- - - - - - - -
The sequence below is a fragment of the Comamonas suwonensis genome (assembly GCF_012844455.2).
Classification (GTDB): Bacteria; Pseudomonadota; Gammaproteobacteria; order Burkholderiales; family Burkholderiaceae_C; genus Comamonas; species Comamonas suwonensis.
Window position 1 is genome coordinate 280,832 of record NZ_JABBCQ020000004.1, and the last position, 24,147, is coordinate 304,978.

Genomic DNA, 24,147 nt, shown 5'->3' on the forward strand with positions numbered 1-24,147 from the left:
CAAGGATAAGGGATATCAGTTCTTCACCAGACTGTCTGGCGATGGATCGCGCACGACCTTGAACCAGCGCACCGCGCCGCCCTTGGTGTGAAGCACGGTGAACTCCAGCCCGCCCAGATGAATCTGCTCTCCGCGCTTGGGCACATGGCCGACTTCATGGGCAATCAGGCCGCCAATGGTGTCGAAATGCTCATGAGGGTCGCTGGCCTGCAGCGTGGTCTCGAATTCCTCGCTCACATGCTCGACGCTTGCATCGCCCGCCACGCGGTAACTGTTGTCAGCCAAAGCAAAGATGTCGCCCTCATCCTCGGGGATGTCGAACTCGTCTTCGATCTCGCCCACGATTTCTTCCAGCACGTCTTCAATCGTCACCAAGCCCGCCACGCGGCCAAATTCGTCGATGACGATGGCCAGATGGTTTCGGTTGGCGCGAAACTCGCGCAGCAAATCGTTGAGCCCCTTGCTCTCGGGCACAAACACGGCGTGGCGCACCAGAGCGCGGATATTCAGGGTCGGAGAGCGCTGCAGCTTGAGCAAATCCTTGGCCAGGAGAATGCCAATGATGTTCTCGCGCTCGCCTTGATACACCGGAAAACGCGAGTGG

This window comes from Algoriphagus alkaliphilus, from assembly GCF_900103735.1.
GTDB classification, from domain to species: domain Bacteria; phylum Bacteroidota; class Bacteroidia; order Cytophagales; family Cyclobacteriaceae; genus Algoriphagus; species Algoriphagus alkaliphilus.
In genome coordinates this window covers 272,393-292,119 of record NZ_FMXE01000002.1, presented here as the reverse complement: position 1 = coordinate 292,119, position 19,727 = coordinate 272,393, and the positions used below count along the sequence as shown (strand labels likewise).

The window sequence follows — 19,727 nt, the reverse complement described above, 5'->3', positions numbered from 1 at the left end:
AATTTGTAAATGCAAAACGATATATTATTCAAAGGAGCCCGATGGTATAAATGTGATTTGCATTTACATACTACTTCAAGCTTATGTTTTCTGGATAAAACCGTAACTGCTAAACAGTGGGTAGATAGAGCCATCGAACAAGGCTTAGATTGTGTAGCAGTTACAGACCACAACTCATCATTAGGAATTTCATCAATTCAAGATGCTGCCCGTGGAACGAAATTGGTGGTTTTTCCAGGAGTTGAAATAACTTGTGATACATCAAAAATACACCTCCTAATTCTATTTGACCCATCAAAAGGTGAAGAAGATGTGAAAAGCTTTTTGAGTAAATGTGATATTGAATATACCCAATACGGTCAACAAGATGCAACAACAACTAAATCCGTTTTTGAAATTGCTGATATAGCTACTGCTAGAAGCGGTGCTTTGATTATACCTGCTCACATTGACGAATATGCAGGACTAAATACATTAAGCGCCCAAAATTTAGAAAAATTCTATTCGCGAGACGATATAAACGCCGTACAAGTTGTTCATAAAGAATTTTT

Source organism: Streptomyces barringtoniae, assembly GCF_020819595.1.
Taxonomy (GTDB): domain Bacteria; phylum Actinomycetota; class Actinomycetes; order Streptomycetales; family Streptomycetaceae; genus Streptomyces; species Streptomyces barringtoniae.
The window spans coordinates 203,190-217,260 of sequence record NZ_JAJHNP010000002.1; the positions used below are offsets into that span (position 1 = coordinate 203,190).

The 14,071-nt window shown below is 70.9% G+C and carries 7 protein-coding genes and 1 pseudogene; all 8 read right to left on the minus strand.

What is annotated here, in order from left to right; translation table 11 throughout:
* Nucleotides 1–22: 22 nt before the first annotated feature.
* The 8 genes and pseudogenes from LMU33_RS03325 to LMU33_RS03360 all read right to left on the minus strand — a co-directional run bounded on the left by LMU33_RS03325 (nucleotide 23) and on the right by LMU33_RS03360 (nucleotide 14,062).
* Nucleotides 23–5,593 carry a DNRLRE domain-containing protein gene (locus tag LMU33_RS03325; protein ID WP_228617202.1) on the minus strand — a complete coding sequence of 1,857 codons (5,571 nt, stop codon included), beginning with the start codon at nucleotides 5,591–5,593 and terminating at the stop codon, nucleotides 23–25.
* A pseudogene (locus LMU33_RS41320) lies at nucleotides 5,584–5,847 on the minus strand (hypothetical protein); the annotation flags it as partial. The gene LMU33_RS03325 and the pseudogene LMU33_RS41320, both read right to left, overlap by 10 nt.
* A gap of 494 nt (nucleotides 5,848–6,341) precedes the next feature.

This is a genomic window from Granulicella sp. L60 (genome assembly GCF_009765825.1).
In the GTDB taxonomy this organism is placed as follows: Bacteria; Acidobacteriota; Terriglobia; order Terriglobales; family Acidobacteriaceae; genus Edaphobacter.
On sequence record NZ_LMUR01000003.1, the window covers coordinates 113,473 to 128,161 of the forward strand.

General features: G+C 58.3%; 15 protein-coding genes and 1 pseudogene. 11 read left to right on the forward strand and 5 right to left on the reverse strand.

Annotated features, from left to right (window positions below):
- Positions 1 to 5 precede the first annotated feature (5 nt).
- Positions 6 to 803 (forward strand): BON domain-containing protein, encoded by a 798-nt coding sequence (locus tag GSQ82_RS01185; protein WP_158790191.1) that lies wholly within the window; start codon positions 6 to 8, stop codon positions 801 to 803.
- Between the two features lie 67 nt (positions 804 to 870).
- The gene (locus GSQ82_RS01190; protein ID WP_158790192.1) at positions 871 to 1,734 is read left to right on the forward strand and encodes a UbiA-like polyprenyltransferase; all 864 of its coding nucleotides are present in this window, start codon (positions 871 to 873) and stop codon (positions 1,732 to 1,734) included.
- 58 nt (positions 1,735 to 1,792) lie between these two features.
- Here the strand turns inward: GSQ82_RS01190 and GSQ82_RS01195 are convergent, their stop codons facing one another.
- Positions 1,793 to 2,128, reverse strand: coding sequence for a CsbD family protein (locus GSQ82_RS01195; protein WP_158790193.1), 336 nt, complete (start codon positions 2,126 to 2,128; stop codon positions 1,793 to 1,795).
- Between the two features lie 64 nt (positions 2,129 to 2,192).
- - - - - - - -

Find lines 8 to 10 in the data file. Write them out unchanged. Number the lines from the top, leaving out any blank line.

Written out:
In genome coordinates this window covers 272,393-292,119 of record NZ_FMXE01000002.1, presented here as the reverse complement: position 1 = coordinate 292,119, position 19,727 = coordinate 272,393, and the positions used below count along the sequence as shown (strand labels likewise).

The window sequence follows — 19,727 nt, the reverse complement described above, 5'->3', positions numbered from 1 at the left end:
AATTTGTAAATGCAAAACGATATATTATTCAAAGGAGCCCGATGGTATAAATGTGATTTGCATTTACATACTACTTCAAGCTTATGTTTTCTGGATAAAACCGTAACTGCTAAACAGTGGGTAGATAGAGCCATCGAACAAGGCTTAGATTGTGTAGCAGTTACAGACCACAACTCATCATTAGGAATTTCATCAATTCAAGATGCTGCCCGTGGAACGAAATTGGTGGTTTTTCCAGGAGTTGAAATAACTTGTGATACATCAAAAATACACCTCCTAATTCTATTTGACCCATCAAAAGGTGAAGAAGATGTGAAAAGCTTTTTGAGTAAATGTGATATTGAATATACCCAATACGGTCAACAAGATGCAACAACAACTAAATCCGTTTTTGAAATTGCTGATATAGCTACTGCTAGAAGCGGTGCTTTGATTATACCTGCTCACATTGACGAATATGCAGGACTAAATACATTAAGCGCCCAAAATTTAGAAAAATTCTATTCGCGAGACGATATAAACGCCGTACAAGTTGTTCATAAAGAATTTTT